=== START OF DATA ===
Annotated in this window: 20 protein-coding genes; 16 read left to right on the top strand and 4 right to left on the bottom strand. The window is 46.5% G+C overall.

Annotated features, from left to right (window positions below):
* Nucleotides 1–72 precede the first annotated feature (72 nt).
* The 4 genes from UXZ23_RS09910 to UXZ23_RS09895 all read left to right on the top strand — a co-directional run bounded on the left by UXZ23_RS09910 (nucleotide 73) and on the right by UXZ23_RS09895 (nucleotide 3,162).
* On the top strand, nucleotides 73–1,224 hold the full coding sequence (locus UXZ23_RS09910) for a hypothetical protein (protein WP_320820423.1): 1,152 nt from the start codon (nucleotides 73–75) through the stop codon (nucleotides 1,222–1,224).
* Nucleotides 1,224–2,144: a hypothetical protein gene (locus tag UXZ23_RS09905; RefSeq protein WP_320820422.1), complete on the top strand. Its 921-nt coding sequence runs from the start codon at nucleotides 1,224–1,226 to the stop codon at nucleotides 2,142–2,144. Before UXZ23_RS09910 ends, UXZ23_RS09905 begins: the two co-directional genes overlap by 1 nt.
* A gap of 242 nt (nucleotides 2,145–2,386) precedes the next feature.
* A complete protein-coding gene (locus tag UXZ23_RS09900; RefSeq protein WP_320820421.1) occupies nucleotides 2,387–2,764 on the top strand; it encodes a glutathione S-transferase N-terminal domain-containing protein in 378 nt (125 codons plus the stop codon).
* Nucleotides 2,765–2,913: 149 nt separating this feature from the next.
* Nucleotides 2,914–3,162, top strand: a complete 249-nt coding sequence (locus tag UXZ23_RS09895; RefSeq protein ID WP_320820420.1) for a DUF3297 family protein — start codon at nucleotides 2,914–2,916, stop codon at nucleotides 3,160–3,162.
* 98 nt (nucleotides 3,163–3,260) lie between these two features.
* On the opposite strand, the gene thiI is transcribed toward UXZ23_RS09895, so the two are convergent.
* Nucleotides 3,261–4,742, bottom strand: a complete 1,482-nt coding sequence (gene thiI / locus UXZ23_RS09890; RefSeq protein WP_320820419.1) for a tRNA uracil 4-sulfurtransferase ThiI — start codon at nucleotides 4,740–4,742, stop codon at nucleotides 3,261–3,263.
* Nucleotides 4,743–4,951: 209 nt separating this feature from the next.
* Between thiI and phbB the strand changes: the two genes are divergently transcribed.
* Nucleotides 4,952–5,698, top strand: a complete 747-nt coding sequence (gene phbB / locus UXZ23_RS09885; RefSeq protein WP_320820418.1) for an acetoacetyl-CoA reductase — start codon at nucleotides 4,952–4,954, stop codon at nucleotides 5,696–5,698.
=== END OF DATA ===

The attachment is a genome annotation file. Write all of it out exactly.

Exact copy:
Annotated in this window: 20 protein-coding genes; 16 read left to right on the top strand and 4 right to left on the bottom strand. The window is 46.5% G+C overall.

Annotated features, from left to right (window positions below):
* Nucleotides 1–72 precede the first annotated feature (72 nt).
* The 4 genes from UXZ23_RS09910 to UXZ23_RS09895 all read left to right on the top strand — a co-directional run bounded on the left by UXZ23_RS09910 (nucleotide 73) and on the right by UXZ23_RS09895 (nucleotide 3,162).
* On the top strand, nucleotides 73–1,224 hold the full coding sequence (locus UXZ23_RS09910) for a hypothetical protein (protein WP_320820423.1): 1,152 nt from the start codon (nucleotides 73–75) through the stop codon (nucleotides 1,222–1,224).
* Nucleotides 1,224–2,144: a hypothetical protein gene (locus tag UXZ23_RS09905; RefSeq protein WP_320820422.1), complete on the top strand. Its 921-nt coding sequence runs from the start codon at nucleotides 1,224–1,226 to the stop codon at nucleotides 2,142–2,144. Before UXZ23_RS09910 ends, UXZ23_RS09905 begins: the two co-directional genes overlap by 1 nt.
* A gap of 242 nt (nucleotides 2,145–2,386) precedes the next feature.
* A complete protein-coding gene (locus tag UXZ23_RS09900; RefSeq protein WP_320820421.1) occupies nucleotides 2,387–2,764 on the top strand; it encodes a glutathione S-transferase N-terminal domain-containing protein in 378 nt (125 codons plus the stop codon).
* Nucleotides 2,765–2,913: 149 nt separating this feature from the next.
* Nucleotides 2,914–3,162, top strand: a complete 249-nt coding sequence (locus tag UXZ23_RS09895; RefSeq protein ID WP_320820420.1) for a DUF3297 family protein — start codon at nucleotides 2,914–2,916, stop codon at nucleotides 3,160–3,162.
* 98 nt (nucleotides 3,163–3,260) lie between these two features.
* On the opposite strand, the gene thiI is transcribed toward UXZ23_RS09895, so the two are convergent.
* Nucleotides 3,261–4,742, bottom strand: a complete 1,482-nt coding sequence (gene thiI / locus UXZ23_RS09890; RefSeq protein WP_320820419.1) for a tRNA uracil 4-sulfurtransferase ThiI — start codon at nucleotides 4,740–4,742, stop codon at nucleotides 3,261–3,263.
* Nucleotides 4,743–4,951: 209 nt separating this feature from the next.
* Between thiI and phbB the strand changes: the two genes are divergently transcribed.
* Nucleotides 4,952–5,698, top strand: a complete 747-nt coding sequence (gene phbB / locus UXZ23_RS09885; RefSeq protein WP_320820418.1) for an acetoacetyl-CoA reductase — start codon at nucleotides 4,952–4,954, stop codon at nucleotides 5,696–5,698.